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The Legacy of “Avatar: The Last Airbender”


Written by Charissa Roberson 

In May, “Avatar: The Last Airbender,” a 2005 Nickelodeon animated series, became the number one show on Netflix and set a new record by remaining in the Top Ten for 61 days (The Guardian). How did this series, purportedly for children, become one of the most beloved TV shows of all time? A spoiler alert is in order!

ATLA is set in an Asiatic fantasy world, divided into four nations, where certain people have the ability to “bend” one of the elements: water, earth, fire and air. Each bending style is paired with a specific martial art that reflects the qualities of each element (such as flowing tai chi for water bending, or solid Hung ga for earth bending) (Screenrant). Only one person, however, can bend all four elements—the Avatar, an individual tasked with keeping balance in the world, who is sequentially reincarnated into each nation. At the start of ATLA, the Avatar has disappeared, and the Fire Nation is waging war against the other nations. When siblings Katara and Sokka find the new Avatar, a boy named Aang, they join him on a quest to master the elements and defeat the Fire Lord.

One of ATLA’s defining characteristics is its unwillingness to shy away from mature issues. Even the title of the show, “The Last Airbender,” references the genocide of the Air Nation, of which Aang is the sole survivor. The show asks challenging questions of its characters and its audience, such as “Is it more honorable to stand by your family and country no matter what, or to betray them to do what is right?” and “Is it right to take someone’s life, even if they are a villain?” “The feedback we’ve gotten from parents over these many years is that this is a show they cannot only watch as a family, but also one that presents a solid set of ethics in an engaging way and helps them introduce difficult topics to their children,” wrote co-creator Bryan Konietzko (Washington Post).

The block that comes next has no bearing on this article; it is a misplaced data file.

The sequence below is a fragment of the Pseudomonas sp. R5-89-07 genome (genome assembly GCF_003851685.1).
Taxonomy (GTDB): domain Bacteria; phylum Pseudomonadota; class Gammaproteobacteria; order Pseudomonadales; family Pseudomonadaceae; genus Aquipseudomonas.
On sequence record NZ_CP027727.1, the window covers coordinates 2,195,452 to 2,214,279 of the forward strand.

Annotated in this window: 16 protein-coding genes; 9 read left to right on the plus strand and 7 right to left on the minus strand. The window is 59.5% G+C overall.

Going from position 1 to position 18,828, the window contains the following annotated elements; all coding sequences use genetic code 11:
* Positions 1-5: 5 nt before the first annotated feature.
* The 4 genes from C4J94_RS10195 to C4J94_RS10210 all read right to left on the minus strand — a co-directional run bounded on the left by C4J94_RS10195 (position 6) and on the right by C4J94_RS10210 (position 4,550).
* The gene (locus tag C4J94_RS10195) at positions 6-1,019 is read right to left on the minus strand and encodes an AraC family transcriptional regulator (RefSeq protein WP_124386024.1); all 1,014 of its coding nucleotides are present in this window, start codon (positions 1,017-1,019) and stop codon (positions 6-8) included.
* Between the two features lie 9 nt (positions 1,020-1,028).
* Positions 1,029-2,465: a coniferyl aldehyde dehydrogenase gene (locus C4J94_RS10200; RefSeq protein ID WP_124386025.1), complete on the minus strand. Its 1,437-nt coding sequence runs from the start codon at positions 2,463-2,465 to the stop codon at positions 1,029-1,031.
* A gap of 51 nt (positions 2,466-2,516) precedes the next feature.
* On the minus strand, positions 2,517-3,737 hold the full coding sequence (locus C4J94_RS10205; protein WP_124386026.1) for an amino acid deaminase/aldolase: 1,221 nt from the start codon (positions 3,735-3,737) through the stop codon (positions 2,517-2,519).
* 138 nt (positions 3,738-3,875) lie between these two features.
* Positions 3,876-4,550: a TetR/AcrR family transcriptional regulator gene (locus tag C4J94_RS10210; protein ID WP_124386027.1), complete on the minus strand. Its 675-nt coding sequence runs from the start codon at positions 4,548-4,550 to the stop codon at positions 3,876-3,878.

ATLA also features strong and complex characters, from many powerful female characters (such as Katara, Suki and antagonist Azula) to characters with disabilities who are shown to be capable and resourceful (such as master earthbender Toph, who is blind). “Too many times you see people with disabilities being coddled,” said Michaela Murphy, who voiced Toph. “Toph does the opposite of that. She teaches us that what we see as weakness is what you let it be, unless you let other people define it for you” (The Guardian). Fire Nation prince Zuko has also been lauded as having one of the best character arcs in television (Screenrant). Once the main antagonist of ATLA, Zuko transforms from a hurting, angry teenager to a wise, resolved young man over the course of three seasons.

The mere fact that ATLA remains so popular 15 years after its initial release is a testament to how entertaining, moving and iconic the show is. Now, with the entire series streaming on Netflix, there is no excuse not to check it out.